Decision comes just a year after court rules government’s actions “unlawful”
Last week the Foreign Secretary revealed a seemingly new, ethical dimension to UK foreign policy with the announcement of the Magnitsky Act which involves financial and other sanctions being imposed on anyone with “blood on their hands”.
Yet, within 48 hours the Tory government were back selling arms to the Saudi-led coalition for use in the war against Yemen. Since last week they have also refused to take meaningful action to stop their “friends” in Bahrain executing two more political prisoners despite worldwide condemnation.
Already the announcement by Dominic Raab that they were going to get tough with those who inflict pain and suffering on others, has now been exposed as worthless.
Today in the House of Commons Urgent Questions were raised about the UK Government’s decision to re-establish the billion pound arms deal with Saudi Arabia and the potential this has for further devastation in Yemen.
The decision comes just over a year after the Court of Appeal ruled the UK government’s actions in selling arms to Saudi Arabia were “unlawful”.
There have been 17,640 UN documented civilian casualties in Yemen, including 6,872 dead and 10,768 injured. The majority of these casualties – 10,852 – resulted from airstrikes carried out by the Saudi-led coalition according to the UN. This included the deaths of dozens of schoolchildren on an airstrike of a school bus.
More than 200,000 Yemenis have been killed as a result of fighting or the humanitarian crisis which has ensued, and more than 20 million (out of a population of 29 million) need humanitarian assistance to survive.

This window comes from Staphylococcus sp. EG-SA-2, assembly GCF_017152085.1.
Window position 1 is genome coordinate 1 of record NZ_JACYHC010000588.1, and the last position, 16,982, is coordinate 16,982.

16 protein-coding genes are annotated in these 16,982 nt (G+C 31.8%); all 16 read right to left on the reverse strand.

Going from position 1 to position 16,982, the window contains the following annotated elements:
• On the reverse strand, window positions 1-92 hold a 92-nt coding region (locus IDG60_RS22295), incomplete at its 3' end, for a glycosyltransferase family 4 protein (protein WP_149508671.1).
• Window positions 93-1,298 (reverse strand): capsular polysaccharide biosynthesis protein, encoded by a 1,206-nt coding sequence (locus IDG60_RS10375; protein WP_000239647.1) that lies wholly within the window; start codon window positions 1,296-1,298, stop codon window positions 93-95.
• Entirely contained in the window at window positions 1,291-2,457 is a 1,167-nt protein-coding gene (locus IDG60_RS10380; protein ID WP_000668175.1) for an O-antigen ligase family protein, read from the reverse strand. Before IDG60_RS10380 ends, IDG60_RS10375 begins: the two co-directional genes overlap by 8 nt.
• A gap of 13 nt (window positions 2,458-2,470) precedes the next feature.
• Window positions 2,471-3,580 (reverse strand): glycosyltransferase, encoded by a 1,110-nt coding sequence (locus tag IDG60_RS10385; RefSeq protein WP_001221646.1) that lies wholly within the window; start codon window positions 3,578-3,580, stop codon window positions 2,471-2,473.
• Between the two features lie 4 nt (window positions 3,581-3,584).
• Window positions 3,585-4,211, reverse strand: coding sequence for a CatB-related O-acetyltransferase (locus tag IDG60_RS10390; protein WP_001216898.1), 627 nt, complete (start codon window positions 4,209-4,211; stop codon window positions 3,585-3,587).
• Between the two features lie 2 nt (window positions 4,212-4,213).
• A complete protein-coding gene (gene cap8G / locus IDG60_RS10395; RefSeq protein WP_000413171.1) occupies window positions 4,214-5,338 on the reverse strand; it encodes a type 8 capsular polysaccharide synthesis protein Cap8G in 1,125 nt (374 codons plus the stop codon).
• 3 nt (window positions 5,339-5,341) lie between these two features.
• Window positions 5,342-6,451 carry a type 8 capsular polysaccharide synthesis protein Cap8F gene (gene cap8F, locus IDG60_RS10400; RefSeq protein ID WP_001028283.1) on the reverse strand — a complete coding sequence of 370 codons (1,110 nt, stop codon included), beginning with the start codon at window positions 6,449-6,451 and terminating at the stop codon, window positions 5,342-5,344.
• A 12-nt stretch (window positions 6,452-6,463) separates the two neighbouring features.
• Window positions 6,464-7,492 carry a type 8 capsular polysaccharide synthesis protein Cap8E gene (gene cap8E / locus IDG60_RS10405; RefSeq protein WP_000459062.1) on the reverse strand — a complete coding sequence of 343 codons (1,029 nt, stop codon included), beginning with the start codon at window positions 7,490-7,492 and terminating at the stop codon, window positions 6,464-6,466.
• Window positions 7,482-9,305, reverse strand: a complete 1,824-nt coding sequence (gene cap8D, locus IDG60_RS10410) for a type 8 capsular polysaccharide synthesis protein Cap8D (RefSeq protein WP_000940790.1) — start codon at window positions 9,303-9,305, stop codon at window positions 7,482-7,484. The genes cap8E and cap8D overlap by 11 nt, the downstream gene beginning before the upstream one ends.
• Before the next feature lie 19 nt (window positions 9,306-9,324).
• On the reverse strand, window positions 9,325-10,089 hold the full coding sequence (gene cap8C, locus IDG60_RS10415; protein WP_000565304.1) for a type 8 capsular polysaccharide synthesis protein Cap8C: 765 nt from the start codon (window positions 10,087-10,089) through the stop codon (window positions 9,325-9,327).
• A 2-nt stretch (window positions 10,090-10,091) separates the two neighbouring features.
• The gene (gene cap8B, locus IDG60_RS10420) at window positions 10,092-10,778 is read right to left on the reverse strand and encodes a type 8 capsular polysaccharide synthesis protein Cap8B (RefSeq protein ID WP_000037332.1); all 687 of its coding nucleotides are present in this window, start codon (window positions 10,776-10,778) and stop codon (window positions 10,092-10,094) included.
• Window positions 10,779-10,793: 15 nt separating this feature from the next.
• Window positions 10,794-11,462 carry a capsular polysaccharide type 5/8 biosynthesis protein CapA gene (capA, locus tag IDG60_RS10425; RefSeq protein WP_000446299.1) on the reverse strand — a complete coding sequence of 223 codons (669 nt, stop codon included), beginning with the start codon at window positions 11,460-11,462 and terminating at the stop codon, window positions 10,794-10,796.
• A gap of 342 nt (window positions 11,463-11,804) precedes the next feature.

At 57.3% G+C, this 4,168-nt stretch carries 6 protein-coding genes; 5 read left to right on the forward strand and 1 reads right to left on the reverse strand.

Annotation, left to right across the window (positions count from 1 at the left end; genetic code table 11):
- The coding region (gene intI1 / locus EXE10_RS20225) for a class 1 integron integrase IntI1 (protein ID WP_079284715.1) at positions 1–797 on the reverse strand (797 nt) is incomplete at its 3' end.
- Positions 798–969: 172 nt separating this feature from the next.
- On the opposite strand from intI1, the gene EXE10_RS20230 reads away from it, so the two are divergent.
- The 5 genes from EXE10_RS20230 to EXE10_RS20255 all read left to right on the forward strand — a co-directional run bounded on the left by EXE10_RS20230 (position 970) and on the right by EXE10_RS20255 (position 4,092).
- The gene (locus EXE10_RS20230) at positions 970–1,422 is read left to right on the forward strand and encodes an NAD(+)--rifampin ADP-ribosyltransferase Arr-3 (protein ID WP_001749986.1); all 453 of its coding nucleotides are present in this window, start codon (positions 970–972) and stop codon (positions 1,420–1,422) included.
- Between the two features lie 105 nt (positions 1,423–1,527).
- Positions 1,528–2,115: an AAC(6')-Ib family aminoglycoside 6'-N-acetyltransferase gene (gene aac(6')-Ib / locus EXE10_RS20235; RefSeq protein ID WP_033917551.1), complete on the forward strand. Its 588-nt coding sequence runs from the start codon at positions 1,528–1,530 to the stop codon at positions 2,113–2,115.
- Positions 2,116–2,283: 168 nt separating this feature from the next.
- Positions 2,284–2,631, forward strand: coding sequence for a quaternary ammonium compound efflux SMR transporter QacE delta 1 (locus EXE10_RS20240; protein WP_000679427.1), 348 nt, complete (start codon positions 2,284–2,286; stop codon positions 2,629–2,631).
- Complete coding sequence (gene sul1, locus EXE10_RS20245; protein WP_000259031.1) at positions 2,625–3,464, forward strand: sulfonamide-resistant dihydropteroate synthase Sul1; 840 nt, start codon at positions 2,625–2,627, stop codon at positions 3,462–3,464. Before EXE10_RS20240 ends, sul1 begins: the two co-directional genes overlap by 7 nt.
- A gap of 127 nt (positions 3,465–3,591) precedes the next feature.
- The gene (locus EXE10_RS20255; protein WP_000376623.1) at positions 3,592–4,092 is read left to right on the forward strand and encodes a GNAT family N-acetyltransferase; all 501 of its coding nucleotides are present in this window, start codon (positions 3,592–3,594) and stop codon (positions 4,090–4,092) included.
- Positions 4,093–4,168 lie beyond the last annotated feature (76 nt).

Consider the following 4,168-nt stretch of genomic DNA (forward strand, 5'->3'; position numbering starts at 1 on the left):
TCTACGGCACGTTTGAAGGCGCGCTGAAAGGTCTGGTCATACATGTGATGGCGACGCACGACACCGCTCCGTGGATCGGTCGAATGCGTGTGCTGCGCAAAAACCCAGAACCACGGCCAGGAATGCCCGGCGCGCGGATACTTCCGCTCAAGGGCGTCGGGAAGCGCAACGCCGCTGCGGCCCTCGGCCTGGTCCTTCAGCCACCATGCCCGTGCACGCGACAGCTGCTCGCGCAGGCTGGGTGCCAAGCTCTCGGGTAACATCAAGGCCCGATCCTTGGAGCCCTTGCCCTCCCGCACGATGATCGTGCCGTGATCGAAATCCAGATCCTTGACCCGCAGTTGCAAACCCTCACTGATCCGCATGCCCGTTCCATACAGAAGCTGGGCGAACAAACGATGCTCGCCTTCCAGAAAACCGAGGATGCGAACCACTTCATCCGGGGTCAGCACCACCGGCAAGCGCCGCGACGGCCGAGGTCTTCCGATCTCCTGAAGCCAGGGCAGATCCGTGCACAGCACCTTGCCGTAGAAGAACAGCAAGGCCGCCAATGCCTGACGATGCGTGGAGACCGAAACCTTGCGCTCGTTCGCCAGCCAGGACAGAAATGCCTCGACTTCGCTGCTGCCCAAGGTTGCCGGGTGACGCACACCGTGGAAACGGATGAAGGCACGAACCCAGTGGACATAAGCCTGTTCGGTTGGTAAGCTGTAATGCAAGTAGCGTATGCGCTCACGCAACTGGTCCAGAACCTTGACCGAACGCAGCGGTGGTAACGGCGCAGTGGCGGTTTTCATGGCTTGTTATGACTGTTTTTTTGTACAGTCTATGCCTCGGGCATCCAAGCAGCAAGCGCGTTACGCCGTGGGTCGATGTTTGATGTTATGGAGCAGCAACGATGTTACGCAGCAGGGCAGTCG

There are also an estimated 1 million cases of Covid-19 in Yemen. This is a country on the brink of survival and the UK Government’s decision to put profit before peace now places the population in even greater danger.
The groundswell of international opinion, including the UN and most our allies, is clear that the arms trade to Saudi Arabia should be suspended due to its conduct in this war. Even parliamentary committees have questioned the legality and morality of the government’s position.
This afternoon I asked the Minister for State, International Trade, Greg Hands MP, about this change in Government policy.
I said: “Isn’t it the truth, that it is business as usual for any regime, however brutal and undemocratic, as longs as their pockets are deep enough and where this government thinks it might have something to gain.
“Isn’t that the squalid reality here?”
My SNP colleagues and I will continue to challenge the UK government in Westminster over this catastrophic failure of foreign policy and will hold it to account over its active role in this war.